A Reluctant Tesla Adoption

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This is how I looked on my last day with my Toyota Corolla. I bought it last fall when I decided to go to school in a neighboring town. I usually drive a large family vehicle, so I wanted something with better gas mileage.  In the process of buying that car, it came to my attention that I am married to a man obsessed. I already knew of his great love of all things Jurassic Park. I know and love his homemade R2D2 robot.  His weird affinity for spreadsheets—I knew about that, too. But until I had to argue my way into buying this Toyota, I had no idea that my usually completely reasonable husband had in one small way, gone mad.

What was the source of this madness, you ask? Well, it is only distantly related to dinosaurs.  My husband, like me, loves green energy. We’d both love to be independent of fossil fuels if possible. We have solar on our roof, which he installed himself to make it affordable after extensive research.  In this way, our values align. And yet, I would be happy to wait a few more years until electric cars are not so much “early adopter” vehicles.  Alex, on the other hand, has been, let us say, firm in his belief that our next car had to be an electric car.

I will not go into the gritty details of the extensive conversations we had about the economics of cars over the past year. I will jump to the happy ending.  After Alex finally decided to just reserve a  Cybertruck and wait until they get around to producing the least expensive ones, a Tesla Model 3 finally came down to Alex’s budget point. Last week, a short time before his 40th birthday, he bought a Tesla.  And in the car shuffling process that ensued, I sold my Toyota.

I would drive the Tesla for a few days, because I was just not too sure about it. I wanted Alex to have it all to himself and relish it as much as possible.  Finally he did push me a little to drive it, and I did. Here is what I think.

Teslas are the future.  It flips the normal way I drive on its head, because the second you take your foot off the accelerator, the car slows way down. So instead of hovering that foot over the brake, you have to get used to using acceleration to slow down less dramatically.  The previous owner said it would take just a couple of hours of driving to get used to, and I am sure he was right.

The other big adjustment for me is the keyless thing. The car does have a  card you can use as a key, but otherwise it senses from an app on  your phone when and if you are there , and unlocks and turns on based on proximity. I am still adjusting to the push-button putting it in park.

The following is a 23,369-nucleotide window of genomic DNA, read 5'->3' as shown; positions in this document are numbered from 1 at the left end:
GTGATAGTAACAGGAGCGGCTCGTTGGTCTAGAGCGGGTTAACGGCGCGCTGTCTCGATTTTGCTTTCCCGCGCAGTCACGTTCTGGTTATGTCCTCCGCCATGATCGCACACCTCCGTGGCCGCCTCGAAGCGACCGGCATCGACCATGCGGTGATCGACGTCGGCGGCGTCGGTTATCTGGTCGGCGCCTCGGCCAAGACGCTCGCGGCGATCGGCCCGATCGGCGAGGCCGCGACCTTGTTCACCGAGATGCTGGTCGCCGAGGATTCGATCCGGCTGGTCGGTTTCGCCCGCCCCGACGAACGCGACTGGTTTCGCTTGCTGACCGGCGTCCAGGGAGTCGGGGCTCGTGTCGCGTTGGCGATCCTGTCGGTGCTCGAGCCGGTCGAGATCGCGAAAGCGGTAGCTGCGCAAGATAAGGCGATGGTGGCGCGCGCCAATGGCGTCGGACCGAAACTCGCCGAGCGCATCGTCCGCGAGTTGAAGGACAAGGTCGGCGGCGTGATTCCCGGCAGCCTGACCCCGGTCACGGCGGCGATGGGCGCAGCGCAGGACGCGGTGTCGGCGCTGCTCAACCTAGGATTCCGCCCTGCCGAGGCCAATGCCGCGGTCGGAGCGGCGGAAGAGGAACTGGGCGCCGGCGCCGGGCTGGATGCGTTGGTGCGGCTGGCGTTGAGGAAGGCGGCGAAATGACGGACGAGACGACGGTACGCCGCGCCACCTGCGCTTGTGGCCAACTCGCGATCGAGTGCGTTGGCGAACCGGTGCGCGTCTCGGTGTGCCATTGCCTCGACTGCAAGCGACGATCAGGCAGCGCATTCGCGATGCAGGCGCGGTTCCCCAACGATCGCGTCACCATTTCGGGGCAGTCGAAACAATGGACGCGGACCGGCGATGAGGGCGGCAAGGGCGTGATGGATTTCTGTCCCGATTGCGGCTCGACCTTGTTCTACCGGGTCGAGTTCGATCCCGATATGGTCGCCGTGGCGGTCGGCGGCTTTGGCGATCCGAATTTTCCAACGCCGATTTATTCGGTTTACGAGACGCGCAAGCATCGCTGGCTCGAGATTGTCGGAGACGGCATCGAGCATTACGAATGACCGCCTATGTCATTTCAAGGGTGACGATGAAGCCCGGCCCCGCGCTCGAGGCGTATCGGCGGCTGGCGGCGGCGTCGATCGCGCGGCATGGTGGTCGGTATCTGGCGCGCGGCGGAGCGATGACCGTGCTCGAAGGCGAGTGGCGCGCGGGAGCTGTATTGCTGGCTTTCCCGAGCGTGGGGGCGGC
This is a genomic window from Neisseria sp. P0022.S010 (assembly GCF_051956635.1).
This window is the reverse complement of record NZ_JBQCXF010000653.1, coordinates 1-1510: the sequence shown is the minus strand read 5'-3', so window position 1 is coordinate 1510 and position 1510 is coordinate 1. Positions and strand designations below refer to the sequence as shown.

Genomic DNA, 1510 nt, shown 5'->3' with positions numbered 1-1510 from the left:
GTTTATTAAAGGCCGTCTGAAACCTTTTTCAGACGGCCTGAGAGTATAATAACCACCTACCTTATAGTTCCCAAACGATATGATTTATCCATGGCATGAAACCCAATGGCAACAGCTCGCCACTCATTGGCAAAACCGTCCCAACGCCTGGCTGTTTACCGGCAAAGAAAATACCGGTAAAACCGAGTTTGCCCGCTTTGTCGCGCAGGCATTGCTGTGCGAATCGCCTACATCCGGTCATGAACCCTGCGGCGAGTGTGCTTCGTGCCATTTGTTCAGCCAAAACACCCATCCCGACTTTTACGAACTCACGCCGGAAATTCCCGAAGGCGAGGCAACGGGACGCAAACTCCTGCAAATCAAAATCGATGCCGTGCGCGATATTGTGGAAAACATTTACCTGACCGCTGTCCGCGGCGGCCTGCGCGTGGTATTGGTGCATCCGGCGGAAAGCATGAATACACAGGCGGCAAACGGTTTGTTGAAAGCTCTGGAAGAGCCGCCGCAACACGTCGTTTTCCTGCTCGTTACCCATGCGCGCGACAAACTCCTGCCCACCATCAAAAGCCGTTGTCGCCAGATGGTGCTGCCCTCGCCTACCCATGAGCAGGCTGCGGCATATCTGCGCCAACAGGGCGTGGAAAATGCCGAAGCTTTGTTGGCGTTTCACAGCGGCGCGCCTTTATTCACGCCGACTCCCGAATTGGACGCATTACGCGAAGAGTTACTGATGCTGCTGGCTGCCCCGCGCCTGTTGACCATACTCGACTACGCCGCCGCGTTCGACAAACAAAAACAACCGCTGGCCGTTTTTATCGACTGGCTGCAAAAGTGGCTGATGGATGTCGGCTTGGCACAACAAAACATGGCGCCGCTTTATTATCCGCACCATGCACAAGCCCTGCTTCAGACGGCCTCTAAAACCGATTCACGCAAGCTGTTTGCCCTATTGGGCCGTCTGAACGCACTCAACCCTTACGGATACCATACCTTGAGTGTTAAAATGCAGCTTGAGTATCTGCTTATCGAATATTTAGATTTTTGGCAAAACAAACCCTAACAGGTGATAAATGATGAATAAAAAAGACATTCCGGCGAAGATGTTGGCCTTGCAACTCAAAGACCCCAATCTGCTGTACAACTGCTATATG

The blue tooth picked my audio book right up for me, and the sound system is nice and crisp. The car comes with a feature called “Caraoke” which I enjoyed immensely yesterday while we belted out Bohemian Rhapsody and Sweet Caroline. Of all the little techie doodads, that may be my favorite.

One thing I didn’t anticipate was that now that we own a car that was expensive to us, I worry about it more. What if someone damages it? What if it gets in an accident? What if I drive it wrong?  The other night we were looking at a van, and another car pulled over in front of our parked Model 3. The driver and another guy got out and walked around the car, shining their flashlights in the back window.  I was really on edge, worrying that they would do something to the car.  But they eventually just left and got in their own car without touching the car.

When we got back in, Alex showed me something called “Sentinel Mode” which records video whenever anything comes within a certain proximity to the car.  We could see the license plate of the guys’ car, and everything they did. For some reason that helped me worry less.

Overall, I have to say it feels good to know that one of our cars is now powered partially by the sunshine that falls on our roof every day.  I miss my Toyota, and I will probably buy another one before I’m ready to get my own Tesla, but I’m definitely more open to one in my future now that I am making friends with one and still in love with its happy owner.

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